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Hartsfield SSTO Maintenance Facility. 8:14 A.M.

There were now five SSTOs at Hartsfield. The shipment of pitons lay gleaming in their crates while teams of technicians proceeded with installation.

In an adjoining building, the flight crews were receiving instructions on their new equipment from Orly Carpenter. Carpenter was tall and angular, with a full head of silvery hair that in his astronaut days was such a fiery color it had earned him the nickname "Red." His usual high-energy delivery was subdued that evening, probably because of the nature of the mission, possibly because he was still trying to put the loss of Copenhagen and his niece Wendy's death out of his mind.

They sat in a crowded conference room around a long table designed for half the actual number of attendees. "Ladies and gentlemen," he said, speaking from a lectern in front of a video screen, "welcome to Operation Rainbow." He saw the smiles, some skeptical, some in the best can-do military tradition. "The media have been saying we're going to attempt to lift the Possum into a higher orbit. That's true as far as it goes. We will change its course somewhat. More important, we are going to accelerate it. We are going to speed it up and we are going to move it across Earth's orbit before Earth arrives.

"After your planes have been equipped, we'll take them to Skyport, refuel, and rendezvous with the Possum. We estimate that all seven vehicles will be in position on the rock between three-thirty and four A.M. Since this thing is due to come down at four minutes to five, we won't be much ahead of the curve.

"The SSTOs should have eighteen to twenty minutes burn time left at full throttle when they arrive at the Possum. That's not much. But it will be enough. What's essential is that no fuel be wasted. When we arrive, we'll lock down at our designated spots, and at the designated angles, and shut off the engines. From that point, do nothing without instructions. Questions so far?"

A hand went up, from Ben West, the pilot of the L.A.-based plane. "If I understand this, we're going to burn up most, or maybe all, of our fuel during the operation. Is that right?"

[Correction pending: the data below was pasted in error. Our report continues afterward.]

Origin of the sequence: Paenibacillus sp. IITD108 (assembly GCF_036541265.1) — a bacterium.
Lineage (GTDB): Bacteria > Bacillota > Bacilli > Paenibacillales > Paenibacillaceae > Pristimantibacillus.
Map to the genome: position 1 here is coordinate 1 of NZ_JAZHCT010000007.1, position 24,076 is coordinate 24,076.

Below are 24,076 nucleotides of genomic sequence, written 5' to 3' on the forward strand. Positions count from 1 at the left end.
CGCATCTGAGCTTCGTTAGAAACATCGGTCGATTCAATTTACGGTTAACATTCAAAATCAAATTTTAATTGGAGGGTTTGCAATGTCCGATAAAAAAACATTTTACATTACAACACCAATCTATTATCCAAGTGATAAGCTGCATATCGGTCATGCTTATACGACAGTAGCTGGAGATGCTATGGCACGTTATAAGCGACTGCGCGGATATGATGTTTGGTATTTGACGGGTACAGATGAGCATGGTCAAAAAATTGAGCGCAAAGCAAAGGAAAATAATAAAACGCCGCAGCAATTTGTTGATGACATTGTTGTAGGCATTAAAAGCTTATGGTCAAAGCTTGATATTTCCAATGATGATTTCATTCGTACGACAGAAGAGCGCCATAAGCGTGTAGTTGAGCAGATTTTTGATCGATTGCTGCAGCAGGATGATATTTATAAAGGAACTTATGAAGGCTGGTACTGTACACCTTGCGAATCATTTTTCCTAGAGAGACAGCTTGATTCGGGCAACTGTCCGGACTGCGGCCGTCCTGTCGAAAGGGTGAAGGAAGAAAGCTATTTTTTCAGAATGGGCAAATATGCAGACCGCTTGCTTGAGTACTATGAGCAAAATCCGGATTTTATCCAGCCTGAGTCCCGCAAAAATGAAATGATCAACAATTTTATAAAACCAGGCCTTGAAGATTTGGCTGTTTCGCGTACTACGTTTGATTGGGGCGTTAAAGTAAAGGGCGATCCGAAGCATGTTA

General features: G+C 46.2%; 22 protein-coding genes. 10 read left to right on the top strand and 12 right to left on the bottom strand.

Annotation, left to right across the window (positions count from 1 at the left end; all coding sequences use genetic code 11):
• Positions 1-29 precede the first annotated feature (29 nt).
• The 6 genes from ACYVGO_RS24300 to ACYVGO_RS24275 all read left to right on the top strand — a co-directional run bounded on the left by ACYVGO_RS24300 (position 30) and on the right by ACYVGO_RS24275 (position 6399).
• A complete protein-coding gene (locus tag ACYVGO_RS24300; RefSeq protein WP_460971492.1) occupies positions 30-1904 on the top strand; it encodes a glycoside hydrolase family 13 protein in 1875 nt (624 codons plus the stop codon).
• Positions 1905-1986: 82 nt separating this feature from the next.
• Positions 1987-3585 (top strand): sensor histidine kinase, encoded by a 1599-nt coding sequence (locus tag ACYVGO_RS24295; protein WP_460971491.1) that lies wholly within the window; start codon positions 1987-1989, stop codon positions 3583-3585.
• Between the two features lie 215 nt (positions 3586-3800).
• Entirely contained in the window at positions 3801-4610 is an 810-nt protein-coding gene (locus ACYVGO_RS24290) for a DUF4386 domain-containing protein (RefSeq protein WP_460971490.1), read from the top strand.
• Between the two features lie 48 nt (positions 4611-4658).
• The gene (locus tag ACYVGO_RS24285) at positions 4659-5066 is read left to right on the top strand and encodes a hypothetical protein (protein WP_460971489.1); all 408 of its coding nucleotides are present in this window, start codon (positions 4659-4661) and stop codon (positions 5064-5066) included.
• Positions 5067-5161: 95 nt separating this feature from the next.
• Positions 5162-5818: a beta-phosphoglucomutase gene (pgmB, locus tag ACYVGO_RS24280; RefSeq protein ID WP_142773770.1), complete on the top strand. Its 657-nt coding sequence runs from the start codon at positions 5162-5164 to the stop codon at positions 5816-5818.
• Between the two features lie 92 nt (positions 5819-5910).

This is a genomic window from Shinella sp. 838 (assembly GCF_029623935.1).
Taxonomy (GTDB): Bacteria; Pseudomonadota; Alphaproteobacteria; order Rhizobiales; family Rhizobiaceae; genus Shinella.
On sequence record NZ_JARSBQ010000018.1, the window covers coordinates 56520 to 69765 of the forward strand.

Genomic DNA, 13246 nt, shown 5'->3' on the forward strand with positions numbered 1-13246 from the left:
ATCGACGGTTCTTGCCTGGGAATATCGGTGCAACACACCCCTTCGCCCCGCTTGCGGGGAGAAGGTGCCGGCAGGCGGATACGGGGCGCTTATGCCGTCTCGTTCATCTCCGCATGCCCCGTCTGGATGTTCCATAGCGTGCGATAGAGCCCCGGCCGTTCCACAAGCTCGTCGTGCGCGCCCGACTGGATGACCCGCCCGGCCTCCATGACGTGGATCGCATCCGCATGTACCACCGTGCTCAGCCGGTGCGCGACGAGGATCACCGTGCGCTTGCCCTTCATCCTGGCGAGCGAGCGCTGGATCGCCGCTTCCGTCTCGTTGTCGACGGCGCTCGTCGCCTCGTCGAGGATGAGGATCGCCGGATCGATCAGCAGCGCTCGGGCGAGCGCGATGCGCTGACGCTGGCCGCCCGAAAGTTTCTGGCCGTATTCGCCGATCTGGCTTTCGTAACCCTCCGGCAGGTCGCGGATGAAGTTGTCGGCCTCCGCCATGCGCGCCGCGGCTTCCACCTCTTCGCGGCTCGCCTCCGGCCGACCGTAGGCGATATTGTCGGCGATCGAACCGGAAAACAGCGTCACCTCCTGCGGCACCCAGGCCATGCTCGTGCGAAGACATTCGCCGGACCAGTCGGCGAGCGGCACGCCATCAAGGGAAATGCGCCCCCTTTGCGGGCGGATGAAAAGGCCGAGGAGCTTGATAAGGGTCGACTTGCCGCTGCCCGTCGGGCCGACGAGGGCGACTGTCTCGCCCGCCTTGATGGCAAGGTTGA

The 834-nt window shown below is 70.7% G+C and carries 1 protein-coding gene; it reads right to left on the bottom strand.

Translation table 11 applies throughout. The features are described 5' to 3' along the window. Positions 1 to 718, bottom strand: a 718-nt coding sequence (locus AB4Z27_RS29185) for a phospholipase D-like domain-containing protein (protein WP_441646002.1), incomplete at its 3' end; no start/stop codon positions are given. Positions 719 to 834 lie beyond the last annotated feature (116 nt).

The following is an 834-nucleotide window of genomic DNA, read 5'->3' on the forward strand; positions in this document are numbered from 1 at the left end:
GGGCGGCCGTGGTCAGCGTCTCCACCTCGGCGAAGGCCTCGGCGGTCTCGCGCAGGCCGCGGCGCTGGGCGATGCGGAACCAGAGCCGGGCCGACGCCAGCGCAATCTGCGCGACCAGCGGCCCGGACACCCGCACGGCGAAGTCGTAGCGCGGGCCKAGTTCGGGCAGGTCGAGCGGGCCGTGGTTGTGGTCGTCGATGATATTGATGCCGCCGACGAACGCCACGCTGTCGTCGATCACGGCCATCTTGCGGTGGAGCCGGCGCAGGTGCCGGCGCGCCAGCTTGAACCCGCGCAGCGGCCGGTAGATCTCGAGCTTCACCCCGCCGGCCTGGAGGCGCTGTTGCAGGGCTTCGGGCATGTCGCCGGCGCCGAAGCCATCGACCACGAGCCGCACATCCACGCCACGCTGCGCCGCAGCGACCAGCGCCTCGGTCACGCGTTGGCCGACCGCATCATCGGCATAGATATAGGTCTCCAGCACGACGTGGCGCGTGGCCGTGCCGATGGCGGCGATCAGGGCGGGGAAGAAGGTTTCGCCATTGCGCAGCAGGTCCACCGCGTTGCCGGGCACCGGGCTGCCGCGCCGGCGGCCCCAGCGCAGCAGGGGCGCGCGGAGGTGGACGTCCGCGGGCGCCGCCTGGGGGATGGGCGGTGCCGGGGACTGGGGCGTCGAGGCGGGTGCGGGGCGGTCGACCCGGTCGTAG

"That's correct, Ben."

"How do we get home?"

Carpenter nodded. "That's a fair question. We'll have ferries standing by. When the mission's been completed, if planes are unable to leave the Possum under their own power, which will likely be the case, the ferries will pick up the crews."

"Orly." Willem Stephan, who had just come back from the Moon. "What happens then? To the SSTOs?" The pilots had a traditional affection for their spacecraft. Casting them loose wasn't entirely appealing.

"Unfortunately," Carpenter said, "we've no immediate way to refuel them. We do expect to get them back eventually. But we're taking this one thing at a time. The objective is to stop the rock, not to save the planes. Anyone else?"

No hands went up.

"Okay. Once you're in place, the pitons will anchor you to the Possum. You'll be able to release from them any time you want, but if you do so the pitons will remain in the ground. You won't be able to reattach. So we only get one shot at this. Everything has to work right the first time.

"The pitons will be handled from the flight engineer's station. You'll need relatively flat ground, and we've tried to pick sites accordingly. If when you get there you don't like the terrain assigned to you, let me know. Don't try anything that looks unduly risky. But tell me before you lock down. Afterward, it's too late. Is that clear to everyone? Please be careful about all this. We're at a point now, if we lose a single vehicle we're in deep trouble.

"I'll be aboard the ferry Antonia Mabry, which'll serve as our command center. We'll have another passenger and I'd like to take a moment to introduce him." He looked down at a short, stocky, bearded man who'd been sitting up front. "Professor, can I ask you to stand, please?"

The bearded man, obviously reluctant, did so.

"This is Professor Wesley Feinberg, who's done much of the planning behind the mission."